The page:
The Dallas-Fort Worth metropolitan area is the largest in Texas, with an approximate population of 6 million people in 2005. Founded by John Neely Bryan in 1841, the city became the center for the United States oil economy with the discovery of oilfields to the east of the city in 1930. The darkest day in the city’s history occurred on November 22, 1963 when President John F. Kennedy was assassinated while traveling by motorcade through Dealey Plaza. The Dallas-Forth Worth region today is a major corporate, banking, and technological center.
This astronaut photograph captures the northwestern portion of the metropolitan area. Standing water bodies such as Lake Lewisville and Grapevine Lake are highlighted by sunglint, where the surface of the water acts as a mirror reflecting sunlight back towards the astronauts in the International Space Station (read Sunglint in Astronaut Photography of Earth for a more detailed explanation of sunglint). Using the sunglint to define edges of water helps when mapping water bodies and stream courses on a landscape—note the region of small ponds to the north of Grapevine Lake highlighted by sunglint. Images such as these help characterize surface hydrology and areas of potential flooding hazard.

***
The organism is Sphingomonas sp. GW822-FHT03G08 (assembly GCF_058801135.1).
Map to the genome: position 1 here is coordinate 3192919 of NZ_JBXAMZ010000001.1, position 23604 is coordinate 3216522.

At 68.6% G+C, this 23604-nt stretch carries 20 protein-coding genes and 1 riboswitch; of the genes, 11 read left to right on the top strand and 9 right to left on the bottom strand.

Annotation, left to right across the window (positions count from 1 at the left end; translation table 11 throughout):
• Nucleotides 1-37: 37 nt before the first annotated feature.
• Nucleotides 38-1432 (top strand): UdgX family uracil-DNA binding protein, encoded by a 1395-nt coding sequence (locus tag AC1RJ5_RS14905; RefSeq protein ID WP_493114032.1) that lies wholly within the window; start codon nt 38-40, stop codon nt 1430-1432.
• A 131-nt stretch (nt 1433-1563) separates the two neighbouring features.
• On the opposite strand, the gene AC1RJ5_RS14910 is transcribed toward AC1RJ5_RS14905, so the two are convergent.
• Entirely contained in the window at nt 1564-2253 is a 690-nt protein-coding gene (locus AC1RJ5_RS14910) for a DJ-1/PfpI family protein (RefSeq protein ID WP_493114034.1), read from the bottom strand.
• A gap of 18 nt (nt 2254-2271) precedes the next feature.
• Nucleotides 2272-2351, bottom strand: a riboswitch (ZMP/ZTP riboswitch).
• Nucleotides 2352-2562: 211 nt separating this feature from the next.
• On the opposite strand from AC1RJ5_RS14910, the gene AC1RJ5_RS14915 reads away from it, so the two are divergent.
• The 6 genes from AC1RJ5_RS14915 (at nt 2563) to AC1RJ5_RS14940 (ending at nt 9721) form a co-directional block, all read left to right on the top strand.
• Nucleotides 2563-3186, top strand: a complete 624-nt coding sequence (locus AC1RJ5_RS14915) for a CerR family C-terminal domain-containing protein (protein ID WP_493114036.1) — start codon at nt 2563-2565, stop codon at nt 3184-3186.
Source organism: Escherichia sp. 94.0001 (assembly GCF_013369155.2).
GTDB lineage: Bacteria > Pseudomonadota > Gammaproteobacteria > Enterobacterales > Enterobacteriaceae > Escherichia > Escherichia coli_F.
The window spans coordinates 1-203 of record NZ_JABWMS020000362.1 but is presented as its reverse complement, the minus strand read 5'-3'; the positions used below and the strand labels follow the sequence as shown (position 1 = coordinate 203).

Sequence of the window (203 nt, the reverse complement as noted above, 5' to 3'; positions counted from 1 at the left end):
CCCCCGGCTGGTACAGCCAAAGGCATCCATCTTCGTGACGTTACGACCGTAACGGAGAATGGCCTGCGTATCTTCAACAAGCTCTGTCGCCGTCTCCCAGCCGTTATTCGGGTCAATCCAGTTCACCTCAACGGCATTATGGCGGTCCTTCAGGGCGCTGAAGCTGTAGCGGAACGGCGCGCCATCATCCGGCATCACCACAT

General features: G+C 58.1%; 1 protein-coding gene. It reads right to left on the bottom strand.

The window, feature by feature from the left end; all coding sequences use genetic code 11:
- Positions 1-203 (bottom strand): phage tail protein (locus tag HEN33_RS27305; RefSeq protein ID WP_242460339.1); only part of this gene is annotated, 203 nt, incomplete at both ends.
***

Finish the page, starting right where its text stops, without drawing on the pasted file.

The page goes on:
Astronaut photograph ISS010-E-24596 was acquired April 14, 2005, with a Kodak 760C digital camera with a 180 mm lens, and is provided by the ISS Crew Earth Observations experiment and the Image Science & Analysis Group, Johnson Space Center. The International Space Station Program supports the laboratory to help astronauts take pictures of Earth that will be of the greatest value to scientists and the public, and to make those images freely available on the Internet. Additional images taken by astronauts and cosmonauts can be viewed at the NASA/JSC Gateway to Astronaut Photography of Earth.
The Dallas-Fort Worth metropolitan area is the largest in Texas, with an approximate population of 6 million people in 2005.
Venezuela’s Lake Maracaibo presents a complicated surface to interpret. Oil platforms and other infrastructure supporting the oil industry generate oil slicks, heavy ship traffic produces linear ship wakes, and vivid green streaks and swirls are patches of duck weed growth that has thrived on the lake.